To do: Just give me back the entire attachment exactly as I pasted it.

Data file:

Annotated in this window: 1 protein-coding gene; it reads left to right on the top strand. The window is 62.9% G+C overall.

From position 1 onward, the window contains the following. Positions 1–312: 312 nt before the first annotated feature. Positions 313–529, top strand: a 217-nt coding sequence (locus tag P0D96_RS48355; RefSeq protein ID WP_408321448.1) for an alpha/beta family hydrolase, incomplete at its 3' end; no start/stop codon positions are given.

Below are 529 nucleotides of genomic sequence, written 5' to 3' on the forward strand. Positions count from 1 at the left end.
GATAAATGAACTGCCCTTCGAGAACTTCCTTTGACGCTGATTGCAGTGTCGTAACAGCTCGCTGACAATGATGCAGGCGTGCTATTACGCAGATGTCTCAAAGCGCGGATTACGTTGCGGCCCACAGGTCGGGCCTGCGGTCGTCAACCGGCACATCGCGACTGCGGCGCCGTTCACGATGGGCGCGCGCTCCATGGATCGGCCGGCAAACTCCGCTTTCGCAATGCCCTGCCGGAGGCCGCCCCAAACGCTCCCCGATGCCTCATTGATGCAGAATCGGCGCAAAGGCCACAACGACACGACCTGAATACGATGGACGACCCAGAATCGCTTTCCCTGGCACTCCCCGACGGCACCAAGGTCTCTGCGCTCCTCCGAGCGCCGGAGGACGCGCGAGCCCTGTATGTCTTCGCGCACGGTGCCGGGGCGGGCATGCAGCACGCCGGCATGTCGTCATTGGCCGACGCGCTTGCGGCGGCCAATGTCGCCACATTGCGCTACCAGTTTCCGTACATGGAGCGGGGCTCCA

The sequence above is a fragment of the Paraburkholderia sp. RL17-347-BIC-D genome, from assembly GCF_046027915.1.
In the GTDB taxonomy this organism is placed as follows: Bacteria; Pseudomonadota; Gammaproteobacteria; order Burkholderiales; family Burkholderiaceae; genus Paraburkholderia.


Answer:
Annotated in this window: 1 protein-coding gene; it reads left to right on the top strand. The window is 62.9% G+C overall.

From position 1 onward, the window contains the following. Positions 1–312: 312 nt before the first annotated feature. Positions 313–529, top strand: a 217-nt coding sequence (locus tag P0D96_RS48355; RefSeq protein ID WP_408321448.1) for an alpha/beta family hydrolase, incomplete at its 3' end; no start/stop codon positions are given.

Below are 529 nucleotides of genomic sequence, written 5' to 3' on the forward strand. Positions count from 1 at the left end.
GATAAATGAACTGCCCTTCGAGAACTTCCTTTGACGCTGATTGCAGTGTCGTAACAGCTCGCTGACAATGATGCAGGCGTGCTATTACGCAGATGTCTCAAAGCGCGGATTACGTTGCGGCCCACAGGTCGGGCCTGCGGTCGTCAACCGGCACATCGCGACTGCGGCGCCGTTCACGATGGGCGCGCGCTCCATGGATCGGCCGGCAAACTCCGCTTTCGCAATGCCCTGCCGGAGGCCGCCCCAAACGCTCCCCGATGCCTCATTGATGCAGAATCGGCGCAAAGGCCACAACGACACGACCTGAATACGATGGACGACCCAGAATCGCTTTCCCTGGCACTCCCCGACGGCACCAAGGTCTCTGCGCTCCTCCGAGCGCCGGAGGACGCGCGAGCCCTGTATGTCTTCGCGCACGGTGCCGGGGCGGGCATGCAGCACGCCGGCATGTCGTCATTGGCCGACGCGCTTGCGGCGGCCAATGTCGCCACATTGCGCTACCAGTTTCCGTACATGGAGCGGGGCTCCA

The sequence above is a fragment of the Paraburkholderia sp. RL17-347-BIC-D genome, from assembly GCF_046027915.1.
In the GTDB taxonomy this organism is placed as follows: Bacteria; Pseudomonadota; Gammaproteobacteria; order Burkholderiales; family Burkholderiaceae; genus Paraburkholderia.